Friday, August 11, 2006

lunchtime discussion

A friend took me out to lunch today to celebrate the fact that I do not have breast cancer. It was our first chance to really talk since I told her that I’d found a lump. In the interim time, my sweet mother-in-law passed away, my friend went on a vacation to Denmark and England, and I had surgery and got my pathology results.

It was a busy July!

In our conversation, we got to talking about how surprisingly hard it is when someone you love dies… even when you know it is coming. Interesting that she brought it up when I’d been contemplating this issue over the last few weeks.

When my beloved Daddy died, we knew it was coming. The doctors told us all that there was nothing else to be done… to prepare him and us for the inevitable… and that it could be at any time. For 9 months, every single time Mama called, I knew it was going to be “The Call to let me know he was gone. We prayed for his suffering and pain to end. My expectation was that when it really was The Call, I’d feel relief that his suffering and pain were finally over. How wrong I was!

When The Call came, it was my sister on the phone… and my heart broke with the shocking amount of pain and sadness and loss. It took a long time to grieve and come to terms with the loss of Daddy. (see my thoughts on Daddy here: In Loving Memory )

In January of this year, they started preparing us for my sweet mother-in-law’s passing. In March, she stopped eating. They told us it would be a matter of days. Once again, I thought we would feel the relief of her suffering being at an end. I was even angry at times that she lingered… why prolong this agony for her? Please, I prayed, just take her home.

When The Call came in July, I was once again shocked at how heartbreaking the pain and sadness and loss were. We are still in the grief process and the pain is still quite fresh.

My friend said similar things about how she expected to feel relief at the end of the suffering when her Daddy passed. How she was surprised at the pain and sadness.

We talked about that for a while and then I told her what I’d been thinking about all this.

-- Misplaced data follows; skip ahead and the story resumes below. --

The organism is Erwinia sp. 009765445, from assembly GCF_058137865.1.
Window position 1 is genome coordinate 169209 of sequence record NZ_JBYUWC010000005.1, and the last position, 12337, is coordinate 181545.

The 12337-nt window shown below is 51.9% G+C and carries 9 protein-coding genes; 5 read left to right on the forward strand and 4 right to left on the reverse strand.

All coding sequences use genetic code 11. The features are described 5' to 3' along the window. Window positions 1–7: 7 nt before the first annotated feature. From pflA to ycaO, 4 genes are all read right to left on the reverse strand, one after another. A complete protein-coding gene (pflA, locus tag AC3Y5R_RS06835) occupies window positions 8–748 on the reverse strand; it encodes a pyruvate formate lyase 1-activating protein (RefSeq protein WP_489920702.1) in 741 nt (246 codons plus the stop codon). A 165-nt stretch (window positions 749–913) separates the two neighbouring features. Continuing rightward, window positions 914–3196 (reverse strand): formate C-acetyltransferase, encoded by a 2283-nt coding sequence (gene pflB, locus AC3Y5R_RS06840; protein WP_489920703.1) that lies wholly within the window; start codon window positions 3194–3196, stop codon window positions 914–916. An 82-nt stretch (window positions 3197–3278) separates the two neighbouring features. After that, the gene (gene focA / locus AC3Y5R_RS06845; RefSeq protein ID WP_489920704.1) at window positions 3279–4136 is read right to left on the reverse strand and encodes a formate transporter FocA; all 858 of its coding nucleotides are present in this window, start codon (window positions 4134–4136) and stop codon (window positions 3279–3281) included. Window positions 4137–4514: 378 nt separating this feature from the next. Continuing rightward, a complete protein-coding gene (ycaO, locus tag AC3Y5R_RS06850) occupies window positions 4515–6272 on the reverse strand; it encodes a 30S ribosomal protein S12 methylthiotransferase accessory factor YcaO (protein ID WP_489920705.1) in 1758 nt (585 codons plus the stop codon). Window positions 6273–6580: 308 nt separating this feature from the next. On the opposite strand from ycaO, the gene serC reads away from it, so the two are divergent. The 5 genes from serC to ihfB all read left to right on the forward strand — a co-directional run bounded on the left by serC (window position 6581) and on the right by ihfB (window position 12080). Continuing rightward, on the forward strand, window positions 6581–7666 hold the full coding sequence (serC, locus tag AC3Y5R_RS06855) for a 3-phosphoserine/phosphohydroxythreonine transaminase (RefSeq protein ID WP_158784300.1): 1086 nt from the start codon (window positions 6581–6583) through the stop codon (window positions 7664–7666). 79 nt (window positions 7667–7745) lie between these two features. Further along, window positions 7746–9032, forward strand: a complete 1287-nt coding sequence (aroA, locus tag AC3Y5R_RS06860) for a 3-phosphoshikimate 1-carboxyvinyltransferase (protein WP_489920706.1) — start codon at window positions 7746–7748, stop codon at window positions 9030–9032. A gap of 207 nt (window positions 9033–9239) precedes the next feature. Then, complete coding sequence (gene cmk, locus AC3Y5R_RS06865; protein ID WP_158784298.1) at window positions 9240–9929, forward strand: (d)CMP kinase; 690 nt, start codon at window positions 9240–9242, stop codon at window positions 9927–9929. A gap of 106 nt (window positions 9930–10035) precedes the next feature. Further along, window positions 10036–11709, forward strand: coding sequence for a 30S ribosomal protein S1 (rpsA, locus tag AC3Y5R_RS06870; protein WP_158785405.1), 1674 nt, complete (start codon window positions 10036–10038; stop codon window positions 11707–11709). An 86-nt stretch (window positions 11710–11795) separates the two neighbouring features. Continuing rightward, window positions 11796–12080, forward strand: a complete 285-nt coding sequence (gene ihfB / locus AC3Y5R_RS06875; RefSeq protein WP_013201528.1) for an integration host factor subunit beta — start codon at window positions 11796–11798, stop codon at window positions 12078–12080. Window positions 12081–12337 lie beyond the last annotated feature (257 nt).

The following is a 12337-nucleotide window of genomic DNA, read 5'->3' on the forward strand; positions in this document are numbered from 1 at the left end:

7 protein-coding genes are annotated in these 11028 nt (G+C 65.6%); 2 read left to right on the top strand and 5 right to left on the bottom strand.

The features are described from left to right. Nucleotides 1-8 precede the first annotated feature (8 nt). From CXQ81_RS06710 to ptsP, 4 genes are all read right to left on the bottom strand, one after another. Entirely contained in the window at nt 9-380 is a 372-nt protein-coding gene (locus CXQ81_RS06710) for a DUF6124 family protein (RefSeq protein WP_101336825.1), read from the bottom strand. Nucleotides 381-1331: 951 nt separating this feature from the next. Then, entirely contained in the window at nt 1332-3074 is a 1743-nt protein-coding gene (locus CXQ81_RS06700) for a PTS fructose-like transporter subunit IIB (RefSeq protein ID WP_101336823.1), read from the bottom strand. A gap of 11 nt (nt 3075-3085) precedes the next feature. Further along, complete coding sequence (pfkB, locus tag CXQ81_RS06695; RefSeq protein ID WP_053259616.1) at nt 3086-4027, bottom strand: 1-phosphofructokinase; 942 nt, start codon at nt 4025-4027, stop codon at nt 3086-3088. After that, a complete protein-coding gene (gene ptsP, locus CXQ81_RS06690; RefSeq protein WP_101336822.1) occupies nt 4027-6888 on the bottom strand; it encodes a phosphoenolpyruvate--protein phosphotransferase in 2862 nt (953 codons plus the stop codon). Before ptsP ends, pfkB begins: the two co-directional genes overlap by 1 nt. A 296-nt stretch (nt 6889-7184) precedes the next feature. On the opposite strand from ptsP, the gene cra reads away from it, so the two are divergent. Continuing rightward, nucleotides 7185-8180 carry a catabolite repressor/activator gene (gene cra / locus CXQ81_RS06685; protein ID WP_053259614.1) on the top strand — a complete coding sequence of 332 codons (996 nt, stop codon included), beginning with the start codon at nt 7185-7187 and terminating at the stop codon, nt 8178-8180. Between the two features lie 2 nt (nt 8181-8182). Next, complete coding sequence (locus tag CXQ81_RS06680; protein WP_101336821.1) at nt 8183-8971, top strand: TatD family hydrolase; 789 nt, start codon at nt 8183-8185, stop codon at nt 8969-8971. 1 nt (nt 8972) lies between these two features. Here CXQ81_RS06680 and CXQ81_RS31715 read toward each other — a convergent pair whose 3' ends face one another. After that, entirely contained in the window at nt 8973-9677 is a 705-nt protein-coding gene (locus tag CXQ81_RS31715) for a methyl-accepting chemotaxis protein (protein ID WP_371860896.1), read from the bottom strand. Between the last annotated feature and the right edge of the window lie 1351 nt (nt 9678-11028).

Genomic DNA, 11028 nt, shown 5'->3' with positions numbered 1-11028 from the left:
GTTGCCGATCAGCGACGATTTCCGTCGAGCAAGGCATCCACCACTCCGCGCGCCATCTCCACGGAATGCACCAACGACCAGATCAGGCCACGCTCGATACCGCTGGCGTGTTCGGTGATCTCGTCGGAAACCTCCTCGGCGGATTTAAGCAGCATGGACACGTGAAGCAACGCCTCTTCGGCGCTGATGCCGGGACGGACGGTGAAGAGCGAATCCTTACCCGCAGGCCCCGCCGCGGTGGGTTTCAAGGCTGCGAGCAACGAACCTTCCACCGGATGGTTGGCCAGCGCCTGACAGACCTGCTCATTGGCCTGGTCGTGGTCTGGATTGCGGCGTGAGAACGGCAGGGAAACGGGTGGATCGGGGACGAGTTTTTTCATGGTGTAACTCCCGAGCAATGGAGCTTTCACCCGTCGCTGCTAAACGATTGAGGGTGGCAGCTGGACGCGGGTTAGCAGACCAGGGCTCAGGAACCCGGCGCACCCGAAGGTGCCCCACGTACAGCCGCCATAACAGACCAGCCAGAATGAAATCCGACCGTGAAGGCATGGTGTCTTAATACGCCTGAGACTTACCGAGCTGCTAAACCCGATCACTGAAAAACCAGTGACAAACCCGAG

I think it’s painful because we are designed to be a hopeful people. We hope for the best outcome in every single thing in life.

We hope for a cure for cancer.
We hope for our children to grow into responsible citizens.
We hope that we go to heaven.
We hope that …
We hope that …
We hope that … you fill in the blanks… you know them as well as I do.

In these situations, we hope against all that we know… that there will be a medical miracle and that beloved person lives.

It is my belief that God designed us to be hopeful. As a Christian, I believe in the hope of eternity in heaven because Christ gave that to me. (I know others believe differently, but this is my blog, so I’m writing about what I believe and think here.)

Being designed as a hopeful people is a great thing. It allows us to persevere and grow and continue to push ourselves to learn and become more than we thought we could be.

It allows me to trust God for the hope that I need for each day and for my eternity.

My friend and I talked about some weighty issues today.








It was a great lunchtime.

…may there be mercy as I hope… always.


The Surly Bookseller said...

I wish I'd been part of that conversation, Cheri!

Love you to pieces....

Jennifer Olwin said...

I love your talk of hope. There is so much set against hope in this life, but how impossible to actually live without it.

And I hope & pray you're getting more sleep! and that you and your family find comfort in your grief.

with love,


Carrie said...


pretty much all we have isn't it...? Thankfully! It sustains us in our darkest moments, brings us joy and eases our sorrow..

My hope is for happier days ahead, for all of us..

Love Carrie